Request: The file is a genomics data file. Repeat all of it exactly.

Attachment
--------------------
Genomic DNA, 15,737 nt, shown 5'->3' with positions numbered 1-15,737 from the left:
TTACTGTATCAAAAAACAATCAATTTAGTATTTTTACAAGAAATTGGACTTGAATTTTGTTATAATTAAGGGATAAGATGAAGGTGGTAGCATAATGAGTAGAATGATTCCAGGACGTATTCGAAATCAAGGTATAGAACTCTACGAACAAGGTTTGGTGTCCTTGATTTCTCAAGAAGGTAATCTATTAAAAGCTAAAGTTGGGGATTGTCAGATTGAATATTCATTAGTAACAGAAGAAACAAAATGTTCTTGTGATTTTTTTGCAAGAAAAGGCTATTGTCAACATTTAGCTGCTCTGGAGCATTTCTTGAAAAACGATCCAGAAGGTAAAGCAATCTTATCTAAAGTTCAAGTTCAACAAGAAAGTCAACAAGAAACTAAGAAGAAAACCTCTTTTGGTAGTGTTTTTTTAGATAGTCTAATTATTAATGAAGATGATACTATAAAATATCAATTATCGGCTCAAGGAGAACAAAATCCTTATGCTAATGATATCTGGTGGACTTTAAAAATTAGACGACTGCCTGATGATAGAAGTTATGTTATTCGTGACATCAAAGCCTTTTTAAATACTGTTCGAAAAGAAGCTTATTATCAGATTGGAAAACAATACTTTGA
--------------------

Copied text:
Genomic DNA, 15,737 nt, shown 5'->3' with positions numbered 1-15,737 from the left:
TTACTGTATCAAAAAACAATCAATTTAGTATTTTTACAAGAAATTGGACTTGAATTTTGTTATAATTAAGGGATAAGATGAAGGTGGTAGCATAATGAGTAGAATGATTCCAGGACGTATTCGAAATCAAGGTATAGAACTCTACGAACAAGGTTTGGTGTCCTTGATTTCTCAAGAAGGTAATCTATTAAAAGCTAAAGTTGGGGATTGTCAGATTGAATATTCATTAGTAACAGAAGAAACAAAATGTTCTTGTGATTTTTTTGCAAGAAAAGGCTATTGTCAACATTTAGCTGCTCTGGAGCATTTCTTGAAAAACGATCCAGAAGGTAAAGCAATCTTATCTAAAGTTCAAGTTCAACAAGAAAGTCAACAAGAAACTAAGAAGAAAACCTCTTTTGGTAGTGTTTTTTTAGATAGTCTAATTATTAATGAAGATGATACTATAAAATATCAATTATCGGCTCAAGGAGAACAAAATCCTTATGCTAATGATATCTGGTGGACTTTAAAAATTAGACGACTGCCTGATGATAGAAGTTATGTTATTCGTGACATCAAAGCCTTTTTAAATACTGTTCGAAAAGAAGCTTATTATCAGATTGGAAAACAATACTTTGA